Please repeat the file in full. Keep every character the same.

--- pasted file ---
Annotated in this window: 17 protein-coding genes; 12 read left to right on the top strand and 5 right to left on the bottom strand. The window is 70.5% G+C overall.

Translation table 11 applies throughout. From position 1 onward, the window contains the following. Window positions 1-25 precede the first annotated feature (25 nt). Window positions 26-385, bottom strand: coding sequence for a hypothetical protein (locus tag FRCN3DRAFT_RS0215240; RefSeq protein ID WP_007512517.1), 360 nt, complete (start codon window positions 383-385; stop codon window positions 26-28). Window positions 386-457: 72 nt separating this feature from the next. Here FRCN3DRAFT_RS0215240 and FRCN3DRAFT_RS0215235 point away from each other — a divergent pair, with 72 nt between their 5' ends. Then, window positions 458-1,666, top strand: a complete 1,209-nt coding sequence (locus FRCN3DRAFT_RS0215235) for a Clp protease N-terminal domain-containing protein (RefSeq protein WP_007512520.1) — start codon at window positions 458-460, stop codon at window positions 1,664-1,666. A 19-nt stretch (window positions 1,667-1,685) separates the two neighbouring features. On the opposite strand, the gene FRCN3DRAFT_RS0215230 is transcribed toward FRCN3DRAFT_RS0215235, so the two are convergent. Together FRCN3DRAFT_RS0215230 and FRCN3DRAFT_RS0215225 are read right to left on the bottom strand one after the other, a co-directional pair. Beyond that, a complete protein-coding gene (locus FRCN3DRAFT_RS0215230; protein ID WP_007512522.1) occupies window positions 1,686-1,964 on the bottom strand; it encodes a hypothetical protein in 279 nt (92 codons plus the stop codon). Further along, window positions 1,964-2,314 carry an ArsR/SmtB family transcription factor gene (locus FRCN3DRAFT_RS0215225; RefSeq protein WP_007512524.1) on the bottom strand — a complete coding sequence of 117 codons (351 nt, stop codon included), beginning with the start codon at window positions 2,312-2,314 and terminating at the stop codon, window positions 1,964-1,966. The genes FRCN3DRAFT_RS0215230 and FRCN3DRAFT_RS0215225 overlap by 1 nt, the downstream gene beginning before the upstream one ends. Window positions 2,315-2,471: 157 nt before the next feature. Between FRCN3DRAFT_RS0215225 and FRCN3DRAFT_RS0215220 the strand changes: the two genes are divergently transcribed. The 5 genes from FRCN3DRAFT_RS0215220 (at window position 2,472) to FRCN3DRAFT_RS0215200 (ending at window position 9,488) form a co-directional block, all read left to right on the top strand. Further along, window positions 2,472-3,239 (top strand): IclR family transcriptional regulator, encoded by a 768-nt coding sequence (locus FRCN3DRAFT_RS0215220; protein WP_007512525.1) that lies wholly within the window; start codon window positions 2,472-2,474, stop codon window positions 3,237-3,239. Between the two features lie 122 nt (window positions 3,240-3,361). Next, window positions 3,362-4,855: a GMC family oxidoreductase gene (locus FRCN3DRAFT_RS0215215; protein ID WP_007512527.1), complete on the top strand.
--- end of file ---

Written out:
Annotated in this window: 17 protein-coding genes; 12 read left to right on the top strand and 5 right to left on the bottom strand. The window is 70.5% G+C overall.

Translation table 11 applies throughout. From position 1 onward, the window contains the following. Window positions 1-25 precede the first annotated feature (25 nt). Window positions 26-385, bottom strand: coding sequence for a hypothetical protein (locus tag FRCN3DRAFT_RS0215240; RefSeq protein ID WP_007512517.1), 360 nt, complete (start codon window positions 383-385; stop codon window positions 26-28). Window positions 386-457: 72 nt separating this feature from the next. Here FRCN3DRAFT_RS0215240 and FRCN3DRAFT_RS0215235 point away from each other — a divergent pair, with 72 nt between their 5' ends. Then, window positions 458-1,666, top strand: a complete 1,209-nt coding sequence (locus FRCN3DRAFT_RS0215235) for a Clp protease N-terminal domain-containing protein (RefSeq protein WP_007512520.1) — start codon at window positions 458-460, stop codon at window positions 1,664-1,666. A 19-nt stretch (window positions 1,667-1,685) separates the two neighbouring features. On the opposite strand, the gene FRCN3DRAFT_RS0215230 is transcribed toward FRCN3DRAFT_RS0215235, so the two are convergent. Together FRCN3DRAFT_RS0215230 and FRCN3DRAFT_RS0215225 are read right to left on the bottom strand one after the other, a co-directional pair. Beyond that, a complete protein-coding gene (locus FRCN3DRAFT_RS0215230; protein ID WP_007512522.1) occupies window positions 1,686-1,964 on the bottom strand; it encodes a hypothetical protein in 279 nt (92 codons plus the stop codon). Further along, window positions 1,964-2,314 carry an ArsR/SmtB family transcription factor gene (locus FRCN3DRAFT_RS0215225; RefSeq protein WP_007512524.1) on the bottom strand — a complete coding sequence of 117 codons (351 nt, stop codon included), beginning with the start codon at window positions 2,312-2,314 and terminating at the stop codon, window positions 1,964-1,966. The genes FRCN3DRAFT_RS0215230 and FRCN3DRAFT_RS0215225 overlap by 1 nt, the downstream gene beginning before the upstream one ends. Window positions 2,315-2,471: 157 nt before the next feature. Between FRCN3DRAFT_RS0215225 and FRCN3DRAFT_RS0215220 the strand changes: the two genes are divergently transcribed. The 5 genes from FRCN3DRAFT_RS0215220 (at window position 2,472) to FRCN3DRAFT_RS0215200 (ending at window position 9,488) form a co-directional block, all read left to right on the top strand. Further along, window positions 2,472-3,239 (top strand): IclR family transcriptional regulator, encoded by a 768-nt coding sequence (locus FRCN3DRAFT_RS0215220; protein WP_007512525.1) that lies wholly within the window; start codon window positions 2,472-2,474, stop codon window positions 3,237-3,239. Between the two features lie 122 nt (window positions 3,240-3,361). Next, window positions 3,362-4,855: a GMC family oxidoreductase gene (locus FRCN3DRAFT_RS0215215; protein ID WP_007512527.1), complete on the top strand.